It’s always something of a challenge to uncover the hidden and not so hidden gems at NAB. Teradek’s zero-latency Bolt 4K transmitter with a 1500-foot range is a tour de force of proprietary technology; the manufacturer utilizing its own secret sauce and broadband RF to address one of the most vexing problems we face on set: how to transmit 4K signals from the camera back to video village (4:2:2/10-bit with HDR no less) without the hiccups or a noticeable delay.
One issue for shooters: the new 4K Bolt has a voracious appetite for power, drawing a rather sizable 10W, which brings up another point.
For DPs and shooters who value an orderly, sane way of life, a profound change in how we mount batteries to our gear can be stressful, akin to a serious marital spat or a overdue divorce. And so it is Arri and Bebob have joined forces to introduce a more rugged ‘B’ mount with smoother, more secure mechanics. For years, we’ve managed cameras, lighting, and whatnot fitted with Gold Mount or V-Lock mounts, and we felt okay about life, save for the occasional inadvertent dislodging of a battery — and the resulting injuries to toes and floor in run-and-gun situations.
The new Bebob batteries are lightweight and rugged as hell – you can literally throw them against an NAB badge inspector, not that you should or would want to. And they are bi-voltage in keeping with our times: 12/24V – a huge consideration going forward as Arri and lighting manufacturers like LitePanels turn increasingly to the higher, more efficient operating voltage. The Bebob batteries also auto-sense the appropriate voltage required to power a camera, reducing the deep anxiety many of us feel when confronting 24V, given the prospects of applying the incorrect voltage and suffering the consequences. Of course, this leaves many of us wondering what to do with all our V-Lock and Gold Mount stuff. Bebob currently offers the requisite adapters, and Wooden Camera, Anton Bauer, and many others will no doubt do the same soon. Improvements to our way of life can be a bear.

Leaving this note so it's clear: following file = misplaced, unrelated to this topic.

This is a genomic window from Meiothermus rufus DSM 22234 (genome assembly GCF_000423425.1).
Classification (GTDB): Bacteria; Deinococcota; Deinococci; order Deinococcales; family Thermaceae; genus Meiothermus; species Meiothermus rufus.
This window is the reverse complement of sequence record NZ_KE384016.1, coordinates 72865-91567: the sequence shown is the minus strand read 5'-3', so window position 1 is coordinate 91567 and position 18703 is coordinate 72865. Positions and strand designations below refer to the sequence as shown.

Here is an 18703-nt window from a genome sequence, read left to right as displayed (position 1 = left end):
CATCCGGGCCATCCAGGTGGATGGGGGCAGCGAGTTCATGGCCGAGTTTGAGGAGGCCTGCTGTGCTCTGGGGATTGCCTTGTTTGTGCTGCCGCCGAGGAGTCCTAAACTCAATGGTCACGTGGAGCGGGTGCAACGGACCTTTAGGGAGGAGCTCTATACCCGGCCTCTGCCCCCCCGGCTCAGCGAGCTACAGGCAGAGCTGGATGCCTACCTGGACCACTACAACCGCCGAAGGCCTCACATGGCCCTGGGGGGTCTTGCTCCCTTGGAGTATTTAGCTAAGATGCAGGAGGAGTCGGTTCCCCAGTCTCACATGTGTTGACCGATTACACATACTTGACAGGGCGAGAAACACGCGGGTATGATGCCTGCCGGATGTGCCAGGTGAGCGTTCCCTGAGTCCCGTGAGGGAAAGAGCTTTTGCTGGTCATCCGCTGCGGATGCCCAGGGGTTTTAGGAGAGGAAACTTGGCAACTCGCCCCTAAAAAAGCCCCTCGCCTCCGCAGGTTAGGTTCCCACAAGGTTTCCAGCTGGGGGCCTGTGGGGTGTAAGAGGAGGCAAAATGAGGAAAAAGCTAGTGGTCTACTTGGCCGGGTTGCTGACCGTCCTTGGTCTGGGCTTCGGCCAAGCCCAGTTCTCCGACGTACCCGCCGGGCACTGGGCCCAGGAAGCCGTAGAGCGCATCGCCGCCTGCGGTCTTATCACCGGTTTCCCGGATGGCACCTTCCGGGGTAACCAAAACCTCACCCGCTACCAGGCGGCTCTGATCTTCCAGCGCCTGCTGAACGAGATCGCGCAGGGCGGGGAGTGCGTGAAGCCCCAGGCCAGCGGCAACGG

On the optics side, there was great joy in my wanderings, as Canon at long last has addressed the nagging issue of ramping that has plagued long telephoto zooms forever. Conventional wisdom held that the ugly drop off in resolution and contrast was unavoidable due to inherent physical compromises in lens design considering physical, size, weight, and price. Canon’s new ARIA system – the acronym stands for, uh, ready for this? Automatic Restoration of Illumination Attenuation – compensates for this loss of contrast and resolution by dynamically and continuously increasing gain in camera to compensate. The system, while implemented currently only in the Sony HDC-4300 broadcast camera, will hopefully be applied more broadly in the future to more camera-and-lens combinations from other manufacturers.
Hey, this stuff matters. My quest continues. Stay tuned.